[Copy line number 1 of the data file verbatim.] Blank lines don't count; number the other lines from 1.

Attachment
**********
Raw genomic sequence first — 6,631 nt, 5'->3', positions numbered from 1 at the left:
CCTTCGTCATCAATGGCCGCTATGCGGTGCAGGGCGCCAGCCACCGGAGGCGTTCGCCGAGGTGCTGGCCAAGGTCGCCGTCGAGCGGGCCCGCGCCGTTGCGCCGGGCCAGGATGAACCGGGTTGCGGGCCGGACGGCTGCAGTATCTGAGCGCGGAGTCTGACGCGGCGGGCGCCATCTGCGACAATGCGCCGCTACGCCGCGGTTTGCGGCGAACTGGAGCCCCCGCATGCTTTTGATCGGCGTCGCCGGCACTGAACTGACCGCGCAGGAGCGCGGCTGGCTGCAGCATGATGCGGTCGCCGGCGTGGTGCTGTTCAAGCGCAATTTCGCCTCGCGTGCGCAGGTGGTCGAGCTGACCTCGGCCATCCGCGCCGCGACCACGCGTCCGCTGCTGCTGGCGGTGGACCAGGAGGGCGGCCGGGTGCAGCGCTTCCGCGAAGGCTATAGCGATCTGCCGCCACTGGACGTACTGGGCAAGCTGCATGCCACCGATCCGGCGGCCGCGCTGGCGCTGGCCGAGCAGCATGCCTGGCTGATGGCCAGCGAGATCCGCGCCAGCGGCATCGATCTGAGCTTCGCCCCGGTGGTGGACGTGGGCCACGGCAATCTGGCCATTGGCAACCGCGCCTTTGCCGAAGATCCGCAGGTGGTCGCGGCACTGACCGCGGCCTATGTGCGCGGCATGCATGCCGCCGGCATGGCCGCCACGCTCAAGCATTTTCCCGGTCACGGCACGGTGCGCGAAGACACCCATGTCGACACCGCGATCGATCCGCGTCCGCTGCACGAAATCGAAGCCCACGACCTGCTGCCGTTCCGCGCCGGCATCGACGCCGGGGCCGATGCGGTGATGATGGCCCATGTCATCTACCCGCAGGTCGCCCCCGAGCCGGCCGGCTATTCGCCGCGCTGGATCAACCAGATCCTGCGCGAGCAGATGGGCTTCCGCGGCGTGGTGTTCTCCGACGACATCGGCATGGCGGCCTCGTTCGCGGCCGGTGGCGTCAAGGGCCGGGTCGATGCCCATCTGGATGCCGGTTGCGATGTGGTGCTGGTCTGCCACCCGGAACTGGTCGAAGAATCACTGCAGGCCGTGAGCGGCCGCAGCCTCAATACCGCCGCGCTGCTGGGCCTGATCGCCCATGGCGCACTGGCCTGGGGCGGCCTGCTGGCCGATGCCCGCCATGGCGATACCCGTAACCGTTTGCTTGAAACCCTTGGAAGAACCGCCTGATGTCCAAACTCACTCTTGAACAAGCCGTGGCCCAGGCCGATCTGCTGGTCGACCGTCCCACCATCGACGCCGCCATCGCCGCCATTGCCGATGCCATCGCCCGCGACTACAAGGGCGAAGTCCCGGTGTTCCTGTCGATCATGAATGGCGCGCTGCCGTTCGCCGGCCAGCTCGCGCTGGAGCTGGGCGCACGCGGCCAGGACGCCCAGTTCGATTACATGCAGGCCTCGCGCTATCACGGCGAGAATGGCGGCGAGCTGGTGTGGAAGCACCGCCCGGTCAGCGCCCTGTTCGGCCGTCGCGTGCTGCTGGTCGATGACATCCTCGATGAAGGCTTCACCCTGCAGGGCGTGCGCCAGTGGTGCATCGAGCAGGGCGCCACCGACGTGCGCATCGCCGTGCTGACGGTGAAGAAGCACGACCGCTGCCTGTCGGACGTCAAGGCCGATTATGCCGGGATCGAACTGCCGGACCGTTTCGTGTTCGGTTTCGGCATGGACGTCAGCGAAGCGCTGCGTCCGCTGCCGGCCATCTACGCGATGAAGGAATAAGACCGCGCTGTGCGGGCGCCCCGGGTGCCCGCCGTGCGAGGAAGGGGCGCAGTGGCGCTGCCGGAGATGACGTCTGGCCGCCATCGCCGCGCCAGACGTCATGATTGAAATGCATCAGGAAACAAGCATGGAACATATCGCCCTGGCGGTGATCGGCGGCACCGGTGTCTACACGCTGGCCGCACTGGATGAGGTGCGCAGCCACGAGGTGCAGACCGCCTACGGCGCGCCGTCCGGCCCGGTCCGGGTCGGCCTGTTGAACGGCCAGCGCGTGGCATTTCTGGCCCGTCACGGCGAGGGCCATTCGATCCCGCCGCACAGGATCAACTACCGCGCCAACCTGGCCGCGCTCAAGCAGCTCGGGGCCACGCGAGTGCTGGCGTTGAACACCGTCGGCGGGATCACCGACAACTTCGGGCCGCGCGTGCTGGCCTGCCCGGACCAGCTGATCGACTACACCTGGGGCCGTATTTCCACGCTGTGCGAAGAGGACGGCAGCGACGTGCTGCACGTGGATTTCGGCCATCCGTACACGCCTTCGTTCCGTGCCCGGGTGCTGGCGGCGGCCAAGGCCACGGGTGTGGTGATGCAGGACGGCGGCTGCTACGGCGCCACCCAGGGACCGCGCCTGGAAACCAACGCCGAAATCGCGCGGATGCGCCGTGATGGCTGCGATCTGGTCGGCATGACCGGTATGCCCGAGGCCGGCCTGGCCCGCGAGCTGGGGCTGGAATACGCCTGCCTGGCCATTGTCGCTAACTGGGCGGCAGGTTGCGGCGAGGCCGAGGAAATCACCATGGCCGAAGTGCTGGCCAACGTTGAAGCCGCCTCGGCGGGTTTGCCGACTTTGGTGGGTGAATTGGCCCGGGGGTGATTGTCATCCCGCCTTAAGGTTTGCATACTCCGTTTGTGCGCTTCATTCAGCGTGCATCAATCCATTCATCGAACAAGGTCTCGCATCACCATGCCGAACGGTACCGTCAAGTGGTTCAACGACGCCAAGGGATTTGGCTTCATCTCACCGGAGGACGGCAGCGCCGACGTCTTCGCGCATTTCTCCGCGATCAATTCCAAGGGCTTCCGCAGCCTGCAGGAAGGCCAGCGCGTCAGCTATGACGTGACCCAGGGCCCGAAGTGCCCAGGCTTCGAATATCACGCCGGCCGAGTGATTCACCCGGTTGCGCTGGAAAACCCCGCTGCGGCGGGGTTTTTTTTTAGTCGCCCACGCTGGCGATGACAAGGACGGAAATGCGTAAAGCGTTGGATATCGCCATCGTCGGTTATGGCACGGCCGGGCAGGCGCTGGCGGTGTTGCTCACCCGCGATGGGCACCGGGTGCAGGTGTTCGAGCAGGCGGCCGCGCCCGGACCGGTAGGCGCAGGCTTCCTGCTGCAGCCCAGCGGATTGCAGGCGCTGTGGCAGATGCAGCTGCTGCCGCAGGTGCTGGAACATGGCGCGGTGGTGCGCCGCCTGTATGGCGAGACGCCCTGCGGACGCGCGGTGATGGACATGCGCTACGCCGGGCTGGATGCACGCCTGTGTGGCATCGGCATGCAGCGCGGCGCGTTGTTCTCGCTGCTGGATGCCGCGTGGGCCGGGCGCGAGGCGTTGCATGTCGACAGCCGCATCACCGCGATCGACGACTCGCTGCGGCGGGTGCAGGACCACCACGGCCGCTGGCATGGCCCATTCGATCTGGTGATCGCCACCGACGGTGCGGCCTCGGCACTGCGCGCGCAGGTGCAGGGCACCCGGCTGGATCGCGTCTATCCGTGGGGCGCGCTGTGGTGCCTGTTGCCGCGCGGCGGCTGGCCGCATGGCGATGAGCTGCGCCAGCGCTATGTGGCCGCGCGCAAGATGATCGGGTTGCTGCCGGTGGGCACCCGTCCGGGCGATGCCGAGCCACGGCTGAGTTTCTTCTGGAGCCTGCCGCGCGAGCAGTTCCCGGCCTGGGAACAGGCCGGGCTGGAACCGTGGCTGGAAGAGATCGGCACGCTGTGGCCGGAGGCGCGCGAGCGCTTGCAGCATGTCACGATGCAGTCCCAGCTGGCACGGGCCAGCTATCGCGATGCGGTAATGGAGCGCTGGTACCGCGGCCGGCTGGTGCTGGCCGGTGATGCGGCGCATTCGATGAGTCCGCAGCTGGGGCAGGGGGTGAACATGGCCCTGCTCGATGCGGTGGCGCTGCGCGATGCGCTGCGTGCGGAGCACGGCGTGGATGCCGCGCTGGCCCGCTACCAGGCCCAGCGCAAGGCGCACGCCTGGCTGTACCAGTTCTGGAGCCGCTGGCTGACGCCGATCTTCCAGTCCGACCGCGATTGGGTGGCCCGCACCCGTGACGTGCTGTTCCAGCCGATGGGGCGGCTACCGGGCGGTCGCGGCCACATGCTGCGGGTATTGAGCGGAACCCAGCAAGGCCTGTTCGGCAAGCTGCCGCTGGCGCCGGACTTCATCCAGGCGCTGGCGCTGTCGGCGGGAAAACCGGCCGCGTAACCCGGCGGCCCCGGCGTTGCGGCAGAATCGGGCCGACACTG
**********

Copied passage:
Raw genomic sequence first — 6,631 nt, 5'->3', positions numbered from 1 at the left: